The families of Israelis taken hostage by Hamas made an emotional appeal for U.S. aid at a press conference held by House Republican leadership on Tuesday.
“He actually said, ‘I want to say my last words. We’re not going to survive it.’ Nobody survived it. Everybody is killed,” said Doris Liber, whose son was kidnapped by Hamas militants at a music festival in southern Israel where more than 250 people were killed.
As her son, Guy Iluz, was hiding, Liber said her husband encouraged him to hide under dead bodies so the terrorists would not notice him. She said he told her he had been shot in the arm.
“His father doesn’t let him speak. He says, ‘Shush, don’t talk. Don’t let them hear you.’ And I try to, you know, tell him, ‘Guy I love you. Don’t worry. Nothing’s going to happen. I’m going to call now. I’m going to send somebody now to get you.’ And that’s what I did. I hung up, and I regret that, since I didn’t hear from him since,” Liber said.
It has been 30 days since Hamas militants infiltrated Israel’s borders on Oct. 7 and slaughtered roughly 1,400 Israelis – mostly civilians.
“It’s been 30 days. Every day is like eternity to me. And I can’t wait any longer because I know that he was shot. I know I don’t know anything…We don’t have a list of the hostages. We don’t know their condition,” Liber said.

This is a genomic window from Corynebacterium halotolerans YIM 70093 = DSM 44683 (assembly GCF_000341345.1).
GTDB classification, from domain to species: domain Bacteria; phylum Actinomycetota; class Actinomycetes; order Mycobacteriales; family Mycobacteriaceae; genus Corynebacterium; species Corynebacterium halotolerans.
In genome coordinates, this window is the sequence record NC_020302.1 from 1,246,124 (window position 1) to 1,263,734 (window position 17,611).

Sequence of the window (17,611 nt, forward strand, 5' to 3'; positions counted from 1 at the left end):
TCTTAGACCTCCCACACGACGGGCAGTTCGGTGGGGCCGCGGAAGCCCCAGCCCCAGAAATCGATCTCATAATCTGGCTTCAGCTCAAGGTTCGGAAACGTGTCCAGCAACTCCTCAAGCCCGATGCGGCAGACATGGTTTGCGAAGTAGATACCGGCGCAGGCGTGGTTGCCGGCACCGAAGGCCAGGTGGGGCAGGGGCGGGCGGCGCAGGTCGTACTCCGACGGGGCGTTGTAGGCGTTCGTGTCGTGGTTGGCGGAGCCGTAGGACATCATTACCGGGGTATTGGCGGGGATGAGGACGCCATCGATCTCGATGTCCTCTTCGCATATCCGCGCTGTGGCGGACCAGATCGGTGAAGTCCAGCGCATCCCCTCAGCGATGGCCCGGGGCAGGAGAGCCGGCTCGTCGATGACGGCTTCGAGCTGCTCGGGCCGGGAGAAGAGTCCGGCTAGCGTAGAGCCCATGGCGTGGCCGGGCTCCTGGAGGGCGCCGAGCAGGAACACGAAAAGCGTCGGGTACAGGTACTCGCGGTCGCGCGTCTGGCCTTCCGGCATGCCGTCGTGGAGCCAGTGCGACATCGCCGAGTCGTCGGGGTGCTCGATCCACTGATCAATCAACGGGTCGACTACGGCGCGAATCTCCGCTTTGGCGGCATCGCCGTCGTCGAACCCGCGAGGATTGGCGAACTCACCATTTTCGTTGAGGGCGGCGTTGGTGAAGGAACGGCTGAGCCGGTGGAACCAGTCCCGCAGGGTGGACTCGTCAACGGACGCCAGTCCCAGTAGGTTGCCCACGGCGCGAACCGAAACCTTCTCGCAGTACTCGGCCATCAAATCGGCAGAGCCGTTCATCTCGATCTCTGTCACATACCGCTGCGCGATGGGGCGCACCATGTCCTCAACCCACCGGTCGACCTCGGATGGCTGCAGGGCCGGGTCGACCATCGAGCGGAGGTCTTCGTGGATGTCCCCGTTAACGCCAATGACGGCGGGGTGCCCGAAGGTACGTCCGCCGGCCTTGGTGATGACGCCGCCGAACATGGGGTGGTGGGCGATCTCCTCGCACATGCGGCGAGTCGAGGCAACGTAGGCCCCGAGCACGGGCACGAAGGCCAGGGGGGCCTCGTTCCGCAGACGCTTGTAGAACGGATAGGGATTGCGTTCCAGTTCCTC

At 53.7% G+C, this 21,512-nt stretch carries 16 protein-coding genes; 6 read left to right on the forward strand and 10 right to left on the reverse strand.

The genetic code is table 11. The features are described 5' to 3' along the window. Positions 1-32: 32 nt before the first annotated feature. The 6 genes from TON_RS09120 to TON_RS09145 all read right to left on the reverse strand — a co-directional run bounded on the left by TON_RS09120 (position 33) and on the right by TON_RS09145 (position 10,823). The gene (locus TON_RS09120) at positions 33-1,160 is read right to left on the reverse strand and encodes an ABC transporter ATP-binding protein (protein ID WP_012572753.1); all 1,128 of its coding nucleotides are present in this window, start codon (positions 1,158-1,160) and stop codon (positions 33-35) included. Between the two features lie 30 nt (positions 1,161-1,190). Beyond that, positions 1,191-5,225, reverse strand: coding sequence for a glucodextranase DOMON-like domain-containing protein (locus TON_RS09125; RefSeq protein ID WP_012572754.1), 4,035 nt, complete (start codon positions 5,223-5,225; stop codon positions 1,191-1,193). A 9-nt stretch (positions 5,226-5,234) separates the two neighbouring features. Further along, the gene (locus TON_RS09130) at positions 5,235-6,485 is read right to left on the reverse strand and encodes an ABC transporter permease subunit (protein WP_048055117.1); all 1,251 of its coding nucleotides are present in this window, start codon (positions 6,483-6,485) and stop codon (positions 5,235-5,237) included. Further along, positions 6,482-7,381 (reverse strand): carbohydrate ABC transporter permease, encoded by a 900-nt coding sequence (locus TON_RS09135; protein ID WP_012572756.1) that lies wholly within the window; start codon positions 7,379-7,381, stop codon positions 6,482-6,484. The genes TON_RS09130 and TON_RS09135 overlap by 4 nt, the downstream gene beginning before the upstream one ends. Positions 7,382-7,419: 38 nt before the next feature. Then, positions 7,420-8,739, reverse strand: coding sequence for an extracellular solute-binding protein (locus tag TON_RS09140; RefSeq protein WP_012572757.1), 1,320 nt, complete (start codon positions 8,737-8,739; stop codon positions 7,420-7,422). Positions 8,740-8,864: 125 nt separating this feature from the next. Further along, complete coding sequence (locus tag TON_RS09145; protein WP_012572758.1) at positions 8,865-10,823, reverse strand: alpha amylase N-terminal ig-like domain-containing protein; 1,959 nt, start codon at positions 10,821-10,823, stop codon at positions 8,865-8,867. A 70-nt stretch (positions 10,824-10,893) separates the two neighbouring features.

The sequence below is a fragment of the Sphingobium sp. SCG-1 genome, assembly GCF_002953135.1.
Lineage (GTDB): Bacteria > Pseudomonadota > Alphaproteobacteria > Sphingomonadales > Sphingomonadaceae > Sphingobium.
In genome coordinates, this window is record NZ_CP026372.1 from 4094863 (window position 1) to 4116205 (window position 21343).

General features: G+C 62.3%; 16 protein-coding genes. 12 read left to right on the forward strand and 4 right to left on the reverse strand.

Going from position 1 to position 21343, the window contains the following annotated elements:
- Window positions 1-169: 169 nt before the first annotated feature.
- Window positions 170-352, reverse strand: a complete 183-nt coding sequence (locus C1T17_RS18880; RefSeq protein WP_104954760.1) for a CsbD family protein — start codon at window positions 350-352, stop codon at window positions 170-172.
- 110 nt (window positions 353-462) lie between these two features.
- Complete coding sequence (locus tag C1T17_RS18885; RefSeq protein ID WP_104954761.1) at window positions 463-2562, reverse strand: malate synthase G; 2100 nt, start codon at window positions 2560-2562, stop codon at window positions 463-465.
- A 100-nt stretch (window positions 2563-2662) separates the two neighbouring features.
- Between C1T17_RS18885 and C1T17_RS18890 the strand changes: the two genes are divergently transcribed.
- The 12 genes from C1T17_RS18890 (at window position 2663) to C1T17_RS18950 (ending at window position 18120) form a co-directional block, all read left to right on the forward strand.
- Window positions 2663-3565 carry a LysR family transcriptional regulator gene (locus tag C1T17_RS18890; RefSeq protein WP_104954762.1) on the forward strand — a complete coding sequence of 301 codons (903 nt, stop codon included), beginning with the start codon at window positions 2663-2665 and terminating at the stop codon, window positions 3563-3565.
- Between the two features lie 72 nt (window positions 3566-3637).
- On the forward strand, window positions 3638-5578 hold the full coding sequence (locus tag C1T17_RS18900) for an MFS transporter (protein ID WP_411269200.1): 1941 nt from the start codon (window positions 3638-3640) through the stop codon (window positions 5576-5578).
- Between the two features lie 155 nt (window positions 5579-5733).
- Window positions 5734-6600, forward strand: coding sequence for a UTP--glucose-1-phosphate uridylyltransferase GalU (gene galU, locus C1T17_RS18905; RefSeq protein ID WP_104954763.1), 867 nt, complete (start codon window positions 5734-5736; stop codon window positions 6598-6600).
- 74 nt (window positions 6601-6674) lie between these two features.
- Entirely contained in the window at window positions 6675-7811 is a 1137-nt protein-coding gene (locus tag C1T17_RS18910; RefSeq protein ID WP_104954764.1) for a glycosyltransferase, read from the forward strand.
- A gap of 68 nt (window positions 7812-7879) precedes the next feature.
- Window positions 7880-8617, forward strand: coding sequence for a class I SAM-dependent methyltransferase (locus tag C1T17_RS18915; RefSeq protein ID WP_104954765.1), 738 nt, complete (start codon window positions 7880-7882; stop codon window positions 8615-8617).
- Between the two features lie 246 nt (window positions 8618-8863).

“I’m so proud of being an American, being an Israeli as well. But I do need you now, because there’s nothing helping me now. I pray, which I didn’t do before. But just please help me.”
Yonatan Lulu-Shamriz, whose brother Alon Shamriz is also being held hostage, warned the U.S. would be “next” if it did not take action to stamp out Hamas.
“This is a call for action. And this is a wake-up call – not only for Israel, not only for the Jewish community. This is a wake up of all the all of you here, all of America, all of Europe,” he said.
“You are next. And we should do everything that we can to stop this atrocity.”
A House GOP-led bill giving $14.3 billion to Israel while taking it out of money President Biden allotted to the Internal Revenue Service passed along bipartisan lines last week, but Senate Majority Leader Chuck Schumer, D-N.Y., panned it as a nonstarter in the upper chamber.